Authorities are still trying to figure out how a tick not native to the United States had managed to find its way to New Jersey.
Authorities are alarmed after an exotic species of tick suddenly showed up in New Jersey last year, and they now appear to be a permanent resident of the state. The New Jersey Department of Agriculture has annoujnced that the East Asian tick, also called the bush tick or Longhorned tick, has managed to survive the winter after it was first discovered at a farm last year.
The department says that ongoing surveillance was conducted through the winter, and on April 17, the National Veterinary Services Laboratory confirmed that the tick had overwintered and is now established in the state. The tick was first discovered after a farmer foujnd thousands of ticks while shearing a sheep.
They were eventually identified as Longhorned ticks, which are not known to exist in the United States. Authorities are not sure how the species got here, as the sheep has not traveled outside of the country and only rarely leaves the county. This species of tick can carry serious diseases, although the ones that were examined did not.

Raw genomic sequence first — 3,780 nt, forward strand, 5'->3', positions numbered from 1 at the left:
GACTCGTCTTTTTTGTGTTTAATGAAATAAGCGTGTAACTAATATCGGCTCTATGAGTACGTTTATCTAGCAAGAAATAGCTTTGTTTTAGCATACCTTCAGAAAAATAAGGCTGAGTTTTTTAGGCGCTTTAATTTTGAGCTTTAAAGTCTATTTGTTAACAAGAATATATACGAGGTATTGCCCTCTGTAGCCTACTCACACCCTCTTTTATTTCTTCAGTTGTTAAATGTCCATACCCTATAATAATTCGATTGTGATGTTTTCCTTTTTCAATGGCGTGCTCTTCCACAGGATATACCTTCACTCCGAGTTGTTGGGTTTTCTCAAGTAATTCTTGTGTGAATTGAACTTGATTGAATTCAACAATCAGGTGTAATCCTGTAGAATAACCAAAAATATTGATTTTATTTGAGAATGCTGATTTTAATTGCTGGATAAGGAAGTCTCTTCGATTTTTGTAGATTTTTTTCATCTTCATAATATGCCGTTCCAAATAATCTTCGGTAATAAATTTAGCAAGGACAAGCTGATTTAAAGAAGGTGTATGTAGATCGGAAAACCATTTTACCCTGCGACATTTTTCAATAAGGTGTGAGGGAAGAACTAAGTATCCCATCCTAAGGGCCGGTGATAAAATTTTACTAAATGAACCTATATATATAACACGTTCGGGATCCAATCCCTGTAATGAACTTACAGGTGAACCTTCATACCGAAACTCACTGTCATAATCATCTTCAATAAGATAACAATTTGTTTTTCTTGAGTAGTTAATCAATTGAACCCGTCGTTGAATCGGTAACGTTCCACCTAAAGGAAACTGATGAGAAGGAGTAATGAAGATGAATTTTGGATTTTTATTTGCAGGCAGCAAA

“Following initial identification by the Center for Vector Biology at Rutgers University and the Hunterdon County Department of Health, the National Veterinary Services Laboratory (NVSL) in Ames, Iowa confirmed on November 9, 2017 the finding of an exotic East Asian tick (Haemaphysalis longicornis), also known as the Longhorned tick or bush tick, on a farm in Hunterdon County,” the department said in a statement. “Until that time, this tick was not known to exist in the U.S. How it arrived in New Jersey remains a mystery.”
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